That said, for a single, landing-page-style page, the added flexibility does make sense, because something like that takes tooo long and is too complex for classic template/coding to be economically viable.

        So, basically, I think it’s the underlying requirements of a page that will determine the most efficient way of developing and displaying data. Page builders/future Gutenberg are nice for front- and landing-pages, but usually much less important for second-level content pages, corporate pages with required design, that strive for editing simplicity, and data driven pages.

        Changing the way the templating is done doesn’t obliviate the need for it, it does, however, introduce a phase of uncertainty for certain clients who could be insecure if they should hire someone for expertise or go it alone, since, now, the technology allows them to (like page builders in general).

        Thanks!

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    • Samrat Roy
      · Reply

      That’s a good thought! I believe the pace at which Gutenberg is developing is worth noting, yet it has a long way to go still.

      Not sure, If you’d want to have a look at a detailed take : https://epitrove.com/gutenberg-vs-wordpress-page-builders/

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  5. Gaurav Tiwari
    · Reply

    Is nofollow in the links coming? I am waiting for a long time now and switching to HTML view from visual editing is a real pain.

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  6. Ramzan
    · Reply

    all the features of this is awesome

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  7. Aris Kuckovic
    · Reply

    Looking good for the future of Gutenberg :)
    I have kept an eye on it for 2 years now – and I must say, they’re improving all the time – but there’s a long way still, imo.

    Best regards
    Aris

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  8. Guido
    · Reply

    Start using the new editor two weeks ago and must say I kind of like it. There are some issues but I know it’s still in very active development. Will check the new GB out tonight..

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  9. Anh Tran
    · Reply

    This is awesome! These features are very similar to connections in Beaver Themer and dynamic tags in Elementor, which allows developer to connect settings (from posts like post title, post content, or from other part of the website) into a module (block/widget). And that opens a lot of possibility with the content building.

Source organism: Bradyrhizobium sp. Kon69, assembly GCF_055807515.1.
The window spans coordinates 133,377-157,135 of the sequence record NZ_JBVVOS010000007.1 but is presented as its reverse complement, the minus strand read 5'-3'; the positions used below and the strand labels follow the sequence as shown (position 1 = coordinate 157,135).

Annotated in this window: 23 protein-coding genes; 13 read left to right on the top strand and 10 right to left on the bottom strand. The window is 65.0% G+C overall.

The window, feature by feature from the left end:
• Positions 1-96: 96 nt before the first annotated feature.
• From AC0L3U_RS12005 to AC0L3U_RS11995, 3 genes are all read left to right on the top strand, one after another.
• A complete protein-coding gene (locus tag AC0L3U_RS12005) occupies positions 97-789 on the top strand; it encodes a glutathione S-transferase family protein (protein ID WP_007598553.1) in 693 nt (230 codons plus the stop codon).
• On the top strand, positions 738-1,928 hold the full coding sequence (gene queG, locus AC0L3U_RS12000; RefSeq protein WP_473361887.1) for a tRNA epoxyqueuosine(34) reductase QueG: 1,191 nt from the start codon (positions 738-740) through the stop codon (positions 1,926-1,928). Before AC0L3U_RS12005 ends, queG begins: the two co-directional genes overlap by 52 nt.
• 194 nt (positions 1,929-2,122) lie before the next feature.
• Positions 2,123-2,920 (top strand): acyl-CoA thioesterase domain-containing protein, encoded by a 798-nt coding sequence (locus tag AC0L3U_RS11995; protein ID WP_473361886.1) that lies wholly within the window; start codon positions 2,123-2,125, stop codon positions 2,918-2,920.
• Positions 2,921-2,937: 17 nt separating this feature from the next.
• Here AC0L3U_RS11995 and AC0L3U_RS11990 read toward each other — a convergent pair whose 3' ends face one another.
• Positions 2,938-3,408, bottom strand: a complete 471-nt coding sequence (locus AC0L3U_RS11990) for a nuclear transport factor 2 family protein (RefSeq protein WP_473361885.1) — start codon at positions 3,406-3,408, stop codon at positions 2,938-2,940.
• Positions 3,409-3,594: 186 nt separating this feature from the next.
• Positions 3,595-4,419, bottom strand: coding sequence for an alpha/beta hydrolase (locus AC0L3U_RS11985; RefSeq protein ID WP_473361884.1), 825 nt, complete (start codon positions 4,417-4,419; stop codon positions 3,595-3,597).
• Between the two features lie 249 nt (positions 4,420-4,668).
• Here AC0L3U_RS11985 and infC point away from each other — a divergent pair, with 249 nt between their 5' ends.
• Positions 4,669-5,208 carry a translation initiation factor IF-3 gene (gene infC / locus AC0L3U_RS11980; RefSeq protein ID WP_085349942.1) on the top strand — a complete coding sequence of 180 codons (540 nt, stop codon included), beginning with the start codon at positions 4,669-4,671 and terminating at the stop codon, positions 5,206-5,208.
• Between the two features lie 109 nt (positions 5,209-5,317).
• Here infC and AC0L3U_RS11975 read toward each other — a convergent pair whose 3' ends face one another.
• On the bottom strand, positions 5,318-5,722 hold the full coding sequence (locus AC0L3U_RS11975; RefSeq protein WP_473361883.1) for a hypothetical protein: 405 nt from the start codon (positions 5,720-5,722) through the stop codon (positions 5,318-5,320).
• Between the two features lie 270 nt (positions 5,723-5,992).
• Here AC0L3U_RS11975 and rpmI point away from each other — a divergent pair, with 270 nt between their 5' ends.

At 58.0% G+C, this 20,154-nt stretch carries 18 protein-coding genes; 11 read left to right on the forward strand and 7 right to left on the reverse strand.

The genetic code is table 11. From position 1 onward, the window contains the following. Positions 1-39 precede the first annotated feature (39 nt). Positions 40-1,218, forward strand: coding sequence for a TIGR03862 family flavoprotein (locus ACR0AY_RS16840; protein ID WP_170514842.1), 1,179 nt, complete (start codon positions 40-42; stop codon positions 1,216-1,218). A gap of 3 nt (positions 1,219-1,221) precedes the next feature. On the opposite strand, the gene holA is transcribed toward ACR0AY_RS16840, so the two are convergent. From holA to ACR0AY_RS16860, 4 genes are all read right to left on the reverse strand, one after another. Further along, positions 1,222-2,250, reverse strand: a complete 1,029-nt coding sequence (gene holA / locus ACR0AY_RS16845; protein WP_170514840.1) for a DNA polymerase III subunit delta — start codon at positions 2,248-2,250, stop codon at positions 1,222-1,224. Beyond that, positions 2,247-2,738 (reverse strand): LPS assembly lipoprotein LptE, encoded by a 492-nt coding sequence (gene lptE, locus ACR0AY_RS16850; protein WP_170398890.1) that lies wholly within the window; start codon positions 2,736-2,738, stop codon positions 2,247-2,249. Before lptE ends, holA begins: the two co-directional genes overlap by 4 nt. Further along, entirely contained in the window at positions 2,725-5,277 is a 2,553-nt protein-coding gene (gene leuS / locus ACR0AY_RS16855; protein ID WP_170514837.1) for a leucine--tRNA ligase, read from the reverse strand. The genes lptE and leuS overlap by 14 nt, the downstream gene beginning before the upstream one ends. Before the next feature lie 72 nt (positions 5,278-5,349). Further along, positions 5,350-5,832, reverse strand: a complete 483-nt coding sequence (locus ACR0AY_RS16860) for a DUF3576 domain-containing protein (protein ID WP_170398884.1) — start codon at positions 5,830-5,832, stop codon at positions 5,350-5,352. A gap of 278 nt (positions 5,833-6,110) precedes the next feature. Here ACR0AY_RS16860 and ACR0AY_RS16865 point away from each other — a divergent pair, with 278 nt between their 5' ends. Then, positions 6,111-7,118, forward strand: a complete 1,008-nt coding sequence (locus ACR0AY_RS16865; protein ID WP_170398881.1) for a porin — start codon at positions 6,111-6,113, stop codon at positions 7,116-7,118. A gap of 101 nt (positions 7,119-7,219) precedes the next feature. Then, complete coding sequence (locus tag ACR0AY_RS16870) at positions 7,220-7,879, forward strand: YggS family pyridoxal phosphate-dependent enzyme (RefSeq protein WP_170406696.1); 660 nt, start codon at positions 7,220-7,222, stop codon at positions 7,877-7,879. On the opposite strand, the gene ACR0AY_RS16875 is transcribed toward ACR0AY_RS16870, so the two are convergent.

I’m looking forward to this and more similar great things added to Gutenberg.

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  10. Samrat Roy
    · Reply

    I would really want to understand the community’s view on the future of Gutenberg? After WP 5.3, there were about 5 updates released to 7.0? This rate speaks about how serious their vision is at Automattic with Gutenberg and it’s very impressive. But, the point is that will it be able to keep up with the intuitive and ingenious advancements that other page builders are bringing into the market?

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  11. Tim
    · Reply

    Really excited to see when we will be able to set a block template with placeholders for the default post headers. Especially if you could assign different post formats to specific saved block layouts with featured imagery, etc in them. We’ve been using reusable blocks on our client sites a ton.

    I want to see a block template section that you can assign for headers/footers. It can’t be that far away at this point. That and post header/footers are the only things that we still use PHP templates for at this point, and it’d be a whole lot more flexible if we could use Gutenberg for universal site elements too.